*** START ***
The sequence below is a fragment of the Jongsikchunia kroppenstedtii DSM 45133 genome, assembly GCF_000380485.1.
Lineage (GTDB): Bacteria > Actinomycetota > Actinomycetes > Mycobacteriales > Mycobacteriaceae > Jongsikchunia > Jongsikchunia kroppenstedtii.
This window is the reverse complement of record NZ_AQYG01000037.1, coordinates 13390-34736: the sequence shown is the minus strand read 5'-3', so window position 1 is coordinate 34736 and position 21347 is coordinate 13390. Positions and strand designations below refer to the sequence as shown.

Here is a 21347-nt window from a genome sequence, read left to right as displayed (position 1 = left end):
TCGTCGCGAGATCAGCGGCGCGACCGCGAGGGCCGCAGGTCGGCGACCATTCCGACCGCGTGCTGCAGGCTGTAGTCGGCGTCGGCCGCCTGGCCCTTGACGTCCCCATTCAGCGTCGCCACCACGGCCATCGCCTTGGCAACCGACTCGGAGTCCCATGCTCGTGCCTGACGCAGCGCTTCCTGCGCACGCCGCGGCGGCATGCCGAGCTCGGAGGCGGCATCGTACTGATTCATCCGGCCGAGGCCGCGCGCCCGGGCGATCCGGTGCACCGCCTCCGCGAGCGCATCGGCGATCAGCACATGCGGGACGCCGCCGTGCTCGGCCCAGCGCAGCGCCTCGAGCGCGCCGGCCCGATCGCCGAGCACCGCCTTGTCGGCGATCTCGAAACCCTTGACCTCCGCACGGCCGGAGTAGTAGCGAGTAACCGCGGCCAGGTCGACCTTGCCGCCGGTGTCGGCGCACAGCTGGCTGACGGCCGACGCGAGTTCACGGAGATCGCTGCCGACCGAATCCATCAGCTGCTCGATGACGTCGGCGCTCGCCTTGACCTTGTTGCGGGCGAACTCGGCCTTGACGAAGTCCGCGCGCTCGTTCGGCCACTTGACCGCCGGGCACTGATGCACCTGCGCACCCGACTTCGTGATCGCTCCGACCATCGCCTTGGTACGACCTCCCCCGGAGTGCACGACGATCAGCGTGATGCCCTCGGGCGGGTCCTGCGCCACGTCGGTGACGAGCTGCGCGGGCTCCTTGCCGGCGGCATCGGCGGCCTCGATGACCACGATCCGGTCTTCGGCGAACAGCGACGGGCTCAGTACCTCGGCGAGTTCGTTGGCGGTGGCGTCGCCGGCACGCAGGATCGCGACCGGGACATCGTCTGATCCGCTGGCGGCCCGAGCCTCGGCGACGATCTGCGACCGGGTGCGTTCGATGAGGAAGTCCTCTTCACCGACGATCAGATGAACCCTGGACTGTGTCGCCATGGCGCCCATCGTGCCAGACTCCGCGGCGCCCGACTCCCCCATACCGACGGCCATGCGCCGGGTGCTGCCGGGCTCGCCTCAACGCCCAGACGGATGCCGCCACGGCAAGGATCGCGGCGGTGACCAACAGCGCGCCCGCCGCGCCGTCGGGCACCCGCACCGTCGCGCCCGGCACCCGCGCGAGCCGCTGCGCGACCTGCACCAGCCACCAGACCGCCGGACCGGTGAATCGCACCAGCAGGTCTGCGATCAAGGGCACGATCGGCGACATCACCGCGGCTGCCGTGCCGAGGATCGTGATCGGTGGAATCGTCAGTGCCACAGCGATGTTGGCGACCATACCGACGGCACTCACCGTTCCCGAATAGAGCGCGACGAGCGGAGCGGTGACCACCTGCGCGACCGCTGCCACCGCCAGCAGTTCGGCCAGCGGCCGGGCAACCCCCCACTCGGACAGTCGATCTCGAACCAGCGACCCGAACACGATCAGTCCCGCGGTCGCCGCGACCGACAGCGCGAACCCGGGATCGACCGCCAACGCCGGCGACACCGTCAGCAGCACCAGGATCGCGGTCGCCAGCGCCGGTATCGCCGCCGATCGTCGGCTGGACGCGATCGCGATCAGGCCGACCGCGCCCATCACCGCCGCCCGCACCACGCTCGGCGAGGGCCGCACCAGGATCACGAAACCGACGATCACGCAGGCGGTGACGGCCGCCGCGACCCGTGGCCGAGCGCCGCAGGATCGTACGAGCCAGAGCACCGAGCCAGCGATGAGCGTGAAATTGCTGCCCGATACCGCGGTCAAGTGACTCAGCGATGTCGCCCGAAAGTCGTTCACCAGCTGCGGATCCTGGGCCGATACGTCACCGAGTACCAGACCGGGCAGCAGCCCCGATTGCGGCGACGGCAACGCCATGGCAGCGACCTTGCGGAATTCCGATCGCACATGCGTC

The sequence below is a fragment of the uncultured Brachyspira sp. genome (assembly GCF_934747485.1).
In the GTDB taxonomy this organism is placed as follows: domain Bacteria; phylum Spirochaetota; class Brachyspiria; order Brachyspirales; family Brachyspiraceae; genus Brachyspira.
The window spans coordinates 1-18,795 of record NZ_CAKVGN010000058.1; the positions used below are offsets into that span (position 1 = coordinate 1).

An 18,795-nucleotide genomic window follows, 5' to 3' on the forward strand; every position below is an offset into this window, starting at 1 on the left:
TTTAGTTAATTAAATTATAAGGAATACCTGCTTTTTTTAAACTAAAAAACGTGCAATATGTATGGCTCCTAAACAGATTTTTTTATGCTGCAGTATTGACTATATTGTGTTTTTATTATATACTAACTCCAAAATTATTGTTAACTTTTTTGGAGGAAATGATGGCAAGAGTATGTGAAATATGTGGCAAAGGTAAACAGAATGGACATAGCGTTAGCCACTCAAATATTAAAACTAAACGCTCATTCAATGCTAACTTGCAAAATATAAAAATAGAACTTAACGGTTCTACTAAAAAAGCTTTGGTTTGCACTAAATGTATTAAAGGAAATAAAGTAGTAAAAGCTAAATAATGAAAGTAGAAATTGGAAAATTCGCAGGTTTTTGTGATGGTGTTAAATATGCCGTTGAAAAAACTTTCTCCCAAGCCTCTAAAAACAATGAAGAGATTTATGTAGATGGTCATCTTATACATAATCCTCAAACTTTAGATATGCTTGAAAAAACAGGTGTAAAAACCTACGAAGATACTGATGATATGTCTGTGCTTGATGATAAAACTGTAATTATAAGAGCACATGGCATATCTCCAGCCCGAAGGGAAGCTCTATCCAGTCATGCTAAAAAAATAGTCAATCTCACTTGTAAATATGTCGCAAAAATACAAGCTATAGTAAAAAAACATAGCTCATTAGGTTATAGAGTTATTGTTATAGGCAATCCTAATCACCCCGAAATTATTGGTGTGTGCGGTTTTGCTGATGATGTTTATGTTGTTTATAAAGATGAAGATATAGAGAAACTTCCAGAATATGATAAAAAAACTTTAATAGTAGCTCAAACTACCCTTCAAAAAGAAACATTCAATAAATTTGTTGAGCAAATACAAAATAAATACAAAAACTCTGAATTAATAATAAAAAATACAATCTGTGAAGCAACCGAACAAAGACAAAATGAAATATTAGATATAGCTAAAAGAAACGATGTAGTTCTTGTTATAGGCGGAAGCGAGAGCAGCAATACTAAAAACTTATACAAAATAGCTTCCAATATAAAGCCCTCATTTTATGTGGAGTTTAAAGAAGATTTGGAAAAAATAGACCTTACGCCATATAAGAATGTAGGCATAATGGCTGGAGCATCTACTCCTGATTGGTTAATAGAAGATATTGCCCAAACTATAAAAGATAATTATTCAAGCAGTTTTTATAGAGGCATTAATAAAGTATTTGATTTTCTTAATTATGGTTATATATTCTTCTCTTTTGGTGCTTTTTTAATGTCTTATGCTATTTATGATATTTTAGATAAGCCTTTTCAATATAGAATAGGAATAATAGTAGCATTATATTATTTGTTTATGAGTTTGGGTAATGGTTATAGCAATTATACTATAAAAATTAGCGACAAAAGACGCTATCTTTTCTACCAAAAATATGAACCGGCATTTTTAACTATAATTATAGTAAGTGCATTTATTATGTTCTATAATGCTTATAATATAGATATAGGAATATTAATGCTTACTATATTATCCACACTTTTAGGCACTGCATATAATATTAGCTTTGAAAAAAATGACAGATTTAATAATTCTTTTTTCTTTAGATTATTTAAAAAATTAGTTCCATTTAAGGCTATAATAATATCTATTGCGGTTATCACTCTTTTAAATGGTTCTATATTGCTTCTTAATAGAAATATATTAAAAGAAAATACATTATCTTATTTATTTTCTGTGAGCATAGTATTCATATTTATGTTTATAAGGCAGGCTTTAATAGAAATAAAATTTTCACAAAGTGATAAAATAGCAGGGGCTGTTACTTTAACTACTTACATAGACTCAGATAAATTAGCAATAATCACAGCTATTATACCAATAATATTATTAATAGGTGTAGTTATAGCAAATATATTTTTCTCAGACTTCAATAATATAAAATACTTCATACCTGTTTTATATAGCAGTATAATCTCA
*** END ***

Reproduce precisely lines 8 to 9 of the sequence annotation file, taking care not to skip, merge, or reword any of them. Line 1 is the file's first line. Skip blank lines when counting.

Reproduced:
The window spans coordinates 1-18,795 of record NZ_CAKVGN010000058.1; the positions used below are offsets into that span (position 1 = coordinate 1).

An 18,795-nucleotide genomic window follows, 5' to 3' on the forward strand; every position below is an offset into this window, starting at 1 on the left: